Water Bath Canning for Beginners
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Water bath canning is one of the easiest and most popular ways to preserve many types of food. An easy skill to master that requires no real special equipment, water bath canning is the first form of food preservation that most modern homesteaders and sustainable foodies master, and it tends to quickly lead to an interest in learning other forms of food preservation too.
Still, if you’ve never canned any food at home before, even water bath canning can seem intimidating. I was certainly intimidated by it when first I started canning just a few years ago. But after four years of canning jams, jellies, sauces, syrups, fruit, pickles and more with nary a spoiled jar to show for it, I’m now more than confident in my water bath canning skills, and that’s prompted me to start pressure canning too, as well as fermenting and dehydrating food at home.
I remember being so nervous when I canned my very first batch of applesauce (the first thing I ever canned at home). I was sure I was going to get botulism and die if I ate it, or worse, that I would feed it to my 6-month old daughter and she would get botulism and die and my life would be over.
This might sound a little crazy for a seasoned canner who knows what they’re doing, but it’s a legitimate fear for new home canners who don’t yet understand the process. So if you can relate at all to the intimidation and trepidation I once felt about canning, then this is the post that will ease all your worries and help you gain the confidence and knowledge you need to break out the Mason jars and fill your pantry with home-canned goodness:)
What is water bath canning?
So, what exactly is water bath canning?
Well, it’s pretty much what it sounds like: Canning food in a hot water “bath,” (ie. a pot of boiling water).
Basically you put your food into hot, sterilized Mason jars and pop them into a pot of boiling hot water for a specified amount of time. The boiling water kills off any bacteria that could allow your food to spoil, sucks the air out from inside the jar and helps the lid to suction onto the jar and seal tightly, all of which helps to preserve the food inside the jar and make it shelf stable for months and even years to come.
Water bath canning equipment list
- Water bath canner (or large stockpot with canning rack)
- Mason jars & lids
- Jar lifters
- Canning funnel
- Canning scoop
Water bath canning is really as simple as it sounds and requires little to no special equipment. While you could purchase a water bath canner specifically for this task, you can also use a large stockpot with a rack in the bottom or even a pressure canner with the lid placed gently (not sealed) on top.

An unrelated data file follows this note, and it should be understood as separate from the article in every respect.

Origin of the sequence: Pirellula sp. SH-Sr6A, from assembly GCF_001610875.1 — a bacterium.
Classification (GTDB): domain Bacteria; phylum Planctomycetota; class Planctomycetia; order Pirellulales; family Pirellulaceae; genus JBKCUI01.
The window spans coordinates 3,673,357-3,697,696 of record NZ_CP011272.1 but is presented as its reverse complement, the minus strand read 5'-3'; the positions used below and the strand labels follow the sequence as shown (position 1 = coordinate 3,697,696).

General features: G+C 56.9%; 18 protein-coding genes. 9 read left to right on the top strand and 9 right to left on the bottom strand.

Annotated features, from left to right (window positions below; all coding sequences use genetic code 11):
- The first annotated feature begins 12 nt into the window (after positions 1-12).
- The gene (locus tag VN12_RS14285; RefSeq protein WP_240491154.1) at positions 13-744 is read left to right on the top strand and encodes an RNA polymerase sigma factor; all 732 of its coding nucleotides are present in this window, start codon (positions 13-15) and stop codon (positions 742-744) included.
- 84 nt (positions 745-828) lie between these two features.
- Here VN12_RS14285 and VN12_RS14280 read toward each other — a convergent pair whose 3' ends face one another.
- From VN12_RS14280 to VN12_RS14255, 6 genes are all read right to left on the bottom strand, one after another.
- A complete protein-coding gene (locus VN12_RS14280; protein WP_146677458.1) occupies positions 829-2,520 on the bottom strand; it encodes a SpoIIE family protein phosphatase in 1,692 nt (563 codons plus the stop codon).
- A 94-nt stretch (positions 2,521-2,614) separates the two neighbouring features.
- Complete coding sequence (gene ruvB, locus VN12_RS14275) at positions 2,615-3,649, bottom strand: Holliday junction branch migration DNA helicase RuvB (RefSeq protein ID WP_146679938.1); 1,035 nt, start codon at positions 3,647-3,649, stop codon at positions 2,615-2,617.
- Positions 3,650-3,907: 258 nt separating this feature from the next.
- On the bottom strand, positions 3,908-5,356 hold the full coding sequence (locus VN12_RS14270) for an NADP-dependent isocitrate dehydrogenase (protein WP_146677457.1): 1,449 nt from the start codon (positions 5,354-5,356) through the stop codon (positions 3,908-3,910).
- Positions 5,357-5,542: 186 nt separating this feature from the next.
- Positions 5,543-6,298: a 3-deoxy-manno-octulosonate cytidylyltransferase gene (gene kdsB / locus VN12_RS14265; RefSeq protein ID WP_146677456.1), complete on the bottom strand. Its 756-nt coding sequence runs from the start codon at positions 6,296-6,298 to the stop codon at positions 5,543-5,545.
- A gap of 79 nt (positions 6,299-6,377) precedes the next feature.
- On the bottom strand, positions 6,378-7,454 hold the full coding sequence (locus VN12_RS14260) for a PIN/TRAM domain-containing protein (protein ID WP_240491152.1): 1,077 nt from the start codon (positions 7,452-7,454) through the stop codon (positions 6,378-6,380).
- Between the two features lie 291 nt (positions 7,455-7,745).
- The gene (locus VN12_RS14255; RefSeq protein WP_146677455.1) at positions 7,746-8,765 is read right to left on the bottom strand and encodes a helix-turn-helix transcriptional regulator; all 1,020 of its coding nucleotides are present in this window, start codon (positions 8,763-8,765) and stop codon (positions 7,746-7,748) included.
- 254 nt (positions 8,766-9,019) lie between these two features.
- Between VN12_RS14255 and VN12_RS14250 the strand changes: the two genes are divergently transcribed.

I’ve been using my great aunt’s old pressure canner as a water bath canner for years! I just rest the lid on top so the steam can escape, since there’s no need to bring the pressure up or raise the temperature past boiling when it comes to water bath canning.
Just make sure that there’s a rack in the bottom of whatever pot you’re using as you should never place jars directly on the bottom of a boiling water pot since they could break.
Aside from the pot or canner itself, you’ll of course need Mason jars and lids (size will depend on what you’re canning), and a few basic canning tools. I use and recommend jar lifters, a canning funnel and a canning scoop.
Water bath canning vs. pressure canning
While water bath canning simply requires a pot of boiling water, pressure canning requires the use of a pressure canner to bring the water temperature up much higher than boiling point, which is necessary for canning certain vegetables, as well as meat and combination recipes like soups.
Pressure canning is what many people think of when they think about canning, and thoughts of blowing up your kitchen with a pressure canner or poisoning your family with botulism from improperly canned foods can be enough to scare many potential home canners off from ever even trying.
But the good news is that, even though pressure canning isn’t nearly as scary as most people think, water bath canning is even less scary. In fact, it’s downright safe and easy as long as you follow some very basic rules.
To learn more about pressure canning, check out this post on how to use a pressure canner safely.
A word about botulism
Just in case you’re unfamiliar with botulism, I’m going to touch on it quickly here since it’s probably the biggest safety concern when it comes to home canning.
In short, botulism is a severe form of food poisoning caused by a bacteria called Clostridium botulinum (C. botulinum) that affects the nervous system, and can cause severe disability, including paralysis and even death.
The bacteria that causes botulism actually lives in the soil and can be found on the surface of pretty much all fresh fruits and vegetables, however botulism can only survive in anaerobic environments (where there is no air), which is exactly the kind of environment inside a sealed canning jar!
However, botulism cannot survive on high-acid foods, so any food with a PH of 4.6 or lower is safe from botulism. The addition of vinegar (and in some cases, lemon juice) also keeps food safe from botulism, so even though cucumbers have a PH level of about 5.1 to 5.7, when they’re pickled in vinegar their PH level lowers to about 3.5, which automatically makes them safe from botulism.